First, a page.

Wednesday, April 16, 2008

Farm bill delays hurt farmers

Farmers will be torn this morning on whether to be relieved or anxious that there has been yet another extension given to hammer out a new farm bill.

The House announced it will extend current farm law until the House and Senate politicians can work out an agreement that satisfies most of them, but most of all will be able to get approval from the president.

Unfortunately, President George W. Bush has not been flexible in his demands for a cheaper farm bill and certain areas changed or cut. He has threatened a veto, and has shown in the last year that he is not afraid to use his powers to get what he wants.

The politicians had already received a 33-day extension.

In March, when that was announced, Secretary of Agriculture Ed Schafer discussed how Bush had agreed to that extension.

“The President made it clear upon signing it, if the final bill that Congress delivers includes a tax increase or fails to provide reform for our farm policies, it will be met with a veto. America’s farmers deserve better than a series of short-term extensions here of our current law. They need to know what farm policy is going to be so that they can make sound business decisions about what to plant this year and how they are going to finance it, Schafer said.

“If Congress fails to reach an agreement on a new Farm Bill that meets the standards that the President set out, he will ask Congress to extend the current law for at least one year. And we need to be clear, this is not the outcome we want to see, nor is it one we believe to best address the nation’s long-term needs. The government has a responsibility to provide resolution for our farmers and ranchers and landowners and everyone who depends on the Farm Bill,” Schafer said.

On March 18, Schafer already was admitting it was frustrating for farmers and ranchers to not know what farm program they will be operating under this spring. “They’ve got to make planting and financial decisions. It’s time. It’s too late now in some places,” he said.

The timing is now worse. Farmers are already in the fields in some areas, and if not, they already have made their plans and are in the process of buying the inputs they need to plant their crops. They are already battling banks and other lenders that are uneasy about providing loans when uncertainty remains about what programs will be available for the next few years.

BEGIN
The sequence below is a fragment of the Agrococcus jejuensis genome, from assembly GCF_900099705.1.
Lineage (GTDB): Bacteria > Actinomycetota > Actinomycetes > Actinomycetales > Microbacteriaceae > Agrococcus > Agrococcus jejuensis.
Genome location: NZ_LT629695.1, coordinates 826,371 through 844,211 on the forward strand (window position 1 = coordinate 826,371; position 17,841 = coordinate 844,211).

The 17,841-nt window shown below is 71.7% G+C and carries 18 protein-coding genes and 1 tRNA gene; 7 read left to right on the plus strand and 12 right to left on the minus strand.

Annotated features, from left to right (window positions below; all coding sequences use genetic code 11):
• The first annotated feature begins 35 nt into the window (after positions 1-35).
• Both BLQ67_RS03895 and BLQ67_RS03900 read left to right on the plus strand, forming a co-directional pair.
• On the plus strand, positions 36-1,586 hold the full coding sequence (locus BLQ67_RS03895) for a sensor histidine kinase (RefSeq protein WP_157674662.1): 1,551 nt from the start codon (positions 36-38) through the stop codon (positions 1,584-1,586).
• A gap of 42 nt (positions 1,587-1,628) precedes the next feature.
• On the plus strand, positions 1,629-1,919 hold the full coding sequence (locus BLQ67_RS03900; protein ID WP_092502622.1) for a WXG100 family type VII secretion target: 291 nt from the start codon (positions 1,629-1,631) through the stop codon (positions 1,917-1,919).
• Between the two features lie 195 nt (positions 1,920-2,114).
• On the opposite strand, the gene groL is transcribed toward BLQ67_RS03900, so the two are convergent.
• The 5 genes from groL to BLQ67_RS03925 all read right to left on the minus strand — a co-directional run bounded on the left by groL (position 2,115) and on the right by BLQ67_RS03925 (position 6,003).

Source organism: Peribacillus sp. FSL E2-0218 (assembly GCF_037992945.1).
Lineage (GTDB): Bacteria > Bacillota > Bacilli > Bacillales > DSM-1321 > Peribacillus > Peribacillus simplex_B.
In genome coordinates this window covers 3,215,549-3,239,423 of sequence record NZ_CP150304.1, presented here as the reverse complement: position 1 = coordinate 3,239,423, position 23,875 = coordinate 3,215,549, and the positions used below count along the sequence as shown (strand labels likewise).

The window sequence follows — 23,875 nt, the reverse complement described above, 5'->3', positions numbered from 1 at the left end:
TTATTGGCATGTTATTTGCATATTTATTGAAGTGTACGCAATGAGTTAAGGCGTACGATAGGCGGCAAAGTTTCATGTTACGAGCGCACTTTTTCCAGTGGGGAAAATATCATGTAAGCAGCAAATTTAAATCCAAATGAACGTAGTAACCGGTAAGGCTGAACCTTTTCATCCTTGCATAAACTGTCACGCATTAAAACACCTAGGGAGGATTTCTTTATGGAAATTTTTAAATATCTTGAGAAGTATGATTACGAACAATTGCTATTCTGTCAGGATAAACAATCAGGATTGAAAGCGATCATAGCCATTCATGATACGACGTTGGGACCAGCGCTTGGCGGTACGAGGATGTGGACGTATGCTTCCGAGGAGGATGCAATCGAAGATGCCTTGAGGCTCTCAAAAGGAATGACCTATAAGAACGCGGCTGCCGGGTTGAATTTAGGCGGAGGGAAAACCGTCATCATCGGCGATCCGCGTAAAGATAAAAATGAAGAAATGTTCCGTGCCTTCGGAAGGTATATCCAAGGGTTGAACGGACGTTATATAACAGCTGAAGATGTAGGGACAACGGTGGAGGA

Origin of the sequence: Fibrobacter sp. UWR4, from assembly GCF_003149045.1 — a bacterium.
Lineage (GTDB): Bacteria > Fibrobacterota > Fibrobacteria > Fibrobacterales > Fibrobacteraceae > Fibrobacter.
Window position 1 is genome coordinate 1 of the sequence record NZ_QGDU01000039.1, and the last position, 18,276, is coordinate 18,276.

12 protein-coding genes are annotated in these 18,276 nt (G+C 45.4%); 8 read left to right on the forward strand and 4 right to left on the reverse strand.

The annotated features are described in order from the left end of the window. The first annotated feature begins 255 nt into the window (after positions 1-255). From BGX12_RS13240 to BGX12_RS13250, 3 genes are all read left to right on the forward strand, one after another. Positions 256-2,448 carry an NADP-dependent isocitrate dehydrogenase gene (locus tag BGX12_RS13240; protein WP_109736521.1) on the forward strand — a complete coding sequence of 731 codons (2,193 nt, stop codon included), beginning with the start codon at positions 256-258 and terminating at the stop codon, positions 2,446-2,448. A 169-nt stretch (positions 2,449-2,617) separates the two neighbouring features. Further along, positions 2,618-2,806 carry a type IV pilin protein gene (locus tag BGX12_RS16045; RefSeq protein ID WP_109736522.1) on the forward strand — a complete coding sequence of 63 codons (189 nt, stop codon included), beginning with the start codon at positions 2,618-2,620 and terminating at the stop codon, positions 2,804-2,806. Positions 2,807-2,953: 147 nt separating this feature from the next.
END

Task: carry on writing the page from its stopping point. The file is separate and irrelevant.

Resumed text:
So why is it taking so long to pass a farm bill?

Going back to March 18, during a press conference, Deputy Secretary Chuck Conner said there was a couple of things that complicated and delayed passing this farm bill, especially compared to past ones.

First, there were tax increases tied to supporting farm bill programs. That triggered a lot more questions, reactions and made it tougher to pass, especially as more committees become involved in the mess.

“You know, you bring in a whole other set of committees, of jurisdiction, people that don’t necessarily have strong agricultural backgrounds. They have a totally different set of interests they are bringing to the table than perhaps the House and the Senate Agriculture Committees. And that’s a huge complicating factor,” Conner told journalists.

“And I think that has been one of the key reasons that we’ve seen a slow-down, perhaps almost a stalemate in this process at this point, has been these jurisdictional fights that have been occurring in Congress between the various committees of jurisdiction that now have a stake in the Farm Bill,” Conner said.

The ones with the largest stake — farmers themselves — are being ignored, and left holding their seed bags as they have already begun their next crop season.

The farm bill should have been settled in 2007, not this late in the political season, and the President as well as Congress share blame for this fiasco.

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